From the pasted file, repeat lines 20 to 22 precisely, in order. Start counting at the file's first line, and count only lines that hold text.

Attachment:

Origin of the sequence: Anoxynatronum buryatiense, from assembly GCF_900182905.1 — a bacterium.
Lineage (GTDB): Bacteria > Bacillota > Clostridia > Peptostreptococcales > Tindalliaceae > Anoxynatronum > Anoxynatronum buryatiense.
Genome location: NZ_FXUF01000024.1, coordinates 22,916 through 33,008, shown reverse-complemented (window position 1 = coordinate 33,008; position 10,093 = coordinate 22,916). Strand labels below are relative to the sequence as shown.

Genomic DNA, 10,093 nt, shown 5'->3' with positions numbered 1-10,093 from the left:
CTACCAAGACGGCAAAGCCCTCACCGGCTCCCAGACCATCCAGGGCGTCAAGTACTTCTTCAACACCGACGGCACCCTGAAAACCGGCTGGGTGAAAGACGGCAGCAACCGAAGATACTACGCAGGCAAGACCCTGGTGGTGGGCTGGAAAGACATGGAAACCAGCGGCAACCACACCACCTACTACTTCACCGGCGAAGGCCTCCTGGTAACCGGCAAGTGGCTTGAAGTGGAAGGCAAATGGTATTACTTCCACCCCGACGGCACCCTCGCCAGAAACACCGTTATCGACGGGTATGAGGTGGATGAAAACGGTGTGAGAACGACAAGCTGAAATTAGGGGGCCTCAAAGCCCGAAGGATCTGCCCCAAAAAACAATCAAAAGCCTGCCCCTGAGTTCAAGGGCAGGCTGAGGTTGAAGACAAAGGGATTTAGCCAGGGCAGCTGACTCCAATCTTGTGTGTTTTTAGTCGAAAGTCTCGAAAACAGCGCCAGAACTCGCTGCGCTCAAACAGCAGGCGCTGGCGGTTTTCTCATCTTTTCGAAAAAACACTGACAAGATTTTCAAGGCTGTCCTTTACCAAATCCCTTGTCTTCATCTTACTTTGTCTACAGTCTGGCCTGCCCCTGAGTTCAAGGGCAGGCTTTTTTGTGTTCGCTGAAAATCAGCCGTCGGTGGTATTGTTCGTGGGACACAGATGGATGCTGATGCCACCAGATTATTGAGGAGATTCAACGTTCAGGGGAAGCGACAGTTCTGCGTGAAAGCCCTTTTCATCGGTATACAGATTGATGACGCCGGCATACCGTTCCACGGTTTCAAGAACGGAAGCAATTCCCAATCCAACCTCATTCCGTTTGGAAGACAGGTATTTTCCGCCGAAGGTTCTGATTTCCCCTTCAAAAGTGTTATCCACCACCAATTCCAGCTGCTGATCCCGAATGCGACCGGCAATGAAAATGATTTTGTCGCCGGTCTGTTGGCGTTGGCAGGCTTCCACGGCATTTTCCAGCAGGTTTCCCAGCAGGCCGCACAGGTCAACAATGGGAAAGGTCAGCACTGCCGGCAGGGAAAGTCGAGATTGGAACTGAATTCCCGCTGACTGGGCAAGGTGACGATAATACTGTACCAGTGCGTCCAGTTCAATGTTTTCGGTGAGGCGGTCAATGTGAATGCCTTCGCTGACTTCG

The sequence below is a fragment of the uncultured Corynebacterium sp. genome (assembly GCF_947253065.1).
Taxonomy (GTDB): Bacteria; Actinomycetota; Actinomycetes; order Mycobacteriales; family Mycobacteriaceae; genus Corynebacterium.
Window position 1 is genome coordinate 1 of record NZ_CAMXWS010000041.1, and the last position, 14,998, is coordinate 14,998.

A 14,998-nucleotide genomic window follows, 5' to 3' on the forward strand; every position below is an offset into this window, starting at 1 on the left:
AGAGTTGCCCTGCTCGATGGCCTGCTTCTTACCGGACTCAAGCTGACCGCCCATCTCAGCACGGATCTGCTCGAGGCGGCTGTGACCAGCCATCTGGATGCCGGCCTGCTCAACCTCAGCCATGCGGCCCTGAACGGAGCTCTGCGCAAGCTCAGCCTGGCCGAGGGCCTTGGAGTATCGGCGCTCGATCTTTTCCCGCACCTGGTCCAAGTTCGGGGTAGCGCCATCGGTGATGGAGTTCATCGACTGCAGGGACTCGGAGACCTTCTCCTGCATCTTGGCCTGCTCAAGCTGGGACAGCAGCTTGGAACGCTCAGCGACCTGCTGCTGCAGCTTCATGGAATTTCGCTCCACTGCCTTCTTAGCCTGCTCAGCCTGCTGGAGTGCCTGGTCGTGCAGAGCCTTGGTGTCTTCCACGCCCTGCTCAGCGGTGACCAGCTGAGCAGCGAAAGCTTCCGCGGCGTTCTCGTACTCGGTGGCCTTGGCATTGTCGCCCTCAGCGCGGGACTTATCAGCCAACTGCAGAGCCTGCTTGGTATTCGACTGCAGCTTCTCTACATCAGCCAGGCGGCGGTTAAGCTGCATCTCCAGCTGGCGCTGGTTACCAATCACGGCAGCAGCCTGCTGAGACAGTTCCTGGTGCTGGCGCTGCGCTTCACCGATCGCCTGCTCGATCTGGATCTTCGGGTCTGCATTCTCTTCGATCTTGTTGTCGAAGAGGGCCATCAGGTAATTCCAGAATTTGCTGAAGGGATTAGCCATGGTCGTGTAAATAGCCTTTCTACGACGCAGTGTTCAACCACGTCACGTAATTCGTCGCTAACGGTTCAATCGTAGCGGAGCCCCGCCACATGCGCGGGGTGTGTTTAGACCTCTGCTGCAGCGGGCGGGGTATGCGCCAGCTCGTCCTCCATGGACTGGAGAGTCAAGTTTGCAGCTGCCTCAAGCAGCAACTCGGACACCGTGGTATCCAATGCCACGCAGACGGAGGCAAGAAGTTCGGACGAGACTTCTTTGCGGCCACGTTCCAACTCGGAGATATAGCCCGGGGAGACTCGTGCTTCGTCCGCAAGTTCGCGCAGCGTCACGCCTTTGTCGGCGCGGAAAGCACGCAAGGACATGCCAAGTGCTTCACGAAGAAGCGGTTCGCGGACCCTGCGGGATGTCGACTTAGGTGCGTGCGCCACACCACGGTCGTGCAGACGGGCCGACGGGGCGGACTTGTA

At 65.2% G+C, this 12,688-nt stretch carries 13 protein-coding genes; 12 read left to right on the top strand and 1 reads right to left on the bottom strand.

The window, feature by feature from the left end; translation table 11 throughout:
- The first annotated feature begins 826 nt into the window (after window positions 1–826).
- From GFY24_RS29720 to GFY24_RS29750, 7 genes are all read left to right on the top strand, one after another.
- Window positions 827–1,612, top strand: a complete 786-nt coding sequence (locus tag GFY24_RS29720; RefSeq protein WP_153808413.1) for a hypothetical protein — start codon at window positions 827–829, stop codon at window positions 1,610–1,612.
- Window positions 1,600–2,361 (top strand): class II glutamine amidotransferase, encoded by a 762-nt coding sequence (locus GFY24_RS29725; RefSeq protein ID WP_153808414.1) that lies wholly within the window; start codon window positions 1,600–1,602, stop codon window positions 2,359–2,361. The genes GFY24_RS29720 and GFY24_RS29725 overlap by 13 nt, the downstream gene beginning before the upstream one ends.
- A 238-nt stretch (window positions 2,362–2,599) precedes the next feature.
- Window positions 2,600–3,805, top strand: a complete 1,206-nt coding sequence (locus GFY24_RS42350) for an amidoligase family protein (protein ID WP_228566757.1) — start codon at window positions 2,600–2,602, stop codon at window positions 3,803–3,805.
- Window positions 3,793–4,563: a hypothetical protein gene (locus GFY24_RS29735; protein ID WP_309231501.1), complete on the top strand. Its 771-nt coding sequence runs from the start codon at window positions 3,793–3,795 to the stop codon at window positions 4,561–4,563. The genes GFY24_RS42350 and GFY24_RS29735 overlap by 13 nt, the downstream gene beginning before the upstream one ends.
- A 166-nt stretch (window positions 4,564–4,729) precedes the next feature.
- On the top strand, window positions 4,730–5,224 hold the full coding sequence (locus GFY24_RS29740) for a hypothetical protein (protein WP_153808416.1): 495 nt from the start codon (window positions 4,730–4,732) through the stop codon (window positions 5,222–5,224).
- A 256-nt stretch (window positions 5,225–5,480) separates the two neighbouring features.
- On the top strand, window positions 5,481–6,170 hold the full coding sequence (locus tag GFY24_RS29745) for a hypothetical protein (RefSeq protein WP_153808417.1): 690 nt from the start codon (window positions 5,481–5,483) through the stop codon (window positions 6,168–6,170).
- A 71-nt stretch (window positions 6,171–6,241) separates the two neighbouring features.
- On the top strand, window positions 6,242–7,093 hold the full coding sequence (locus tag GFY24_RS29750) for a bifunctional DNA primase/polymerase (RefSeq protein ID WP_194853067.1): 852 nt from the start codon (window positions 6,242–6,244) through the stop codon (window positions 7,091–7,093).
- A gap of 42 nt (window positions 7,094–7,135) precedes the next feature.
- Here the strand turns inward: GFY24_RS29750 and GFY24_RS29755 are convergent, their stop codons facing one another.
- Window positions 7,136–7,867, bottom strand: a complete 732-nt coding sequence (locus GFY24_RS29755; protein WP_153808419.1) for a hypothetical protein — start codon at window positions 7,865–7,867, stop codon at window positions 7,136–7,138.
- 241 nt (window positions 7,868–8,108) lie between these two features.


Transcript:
- A 166-nt stretch (window positions 4,564–4,729) precedes the next feature.
- On the top strand, window positions 4,730–5,224 hold the full coding sequence (locus GFY24_RS29740) for a hypothetical protein (protein WP_153808416.1): 495 nt from the start codon (window positions 4,730–4,732) through the stop codon (window positions 5,222–5,224).
- A 256-nt stretch (window positions 5,225–5,480) separates the two neighbouring features.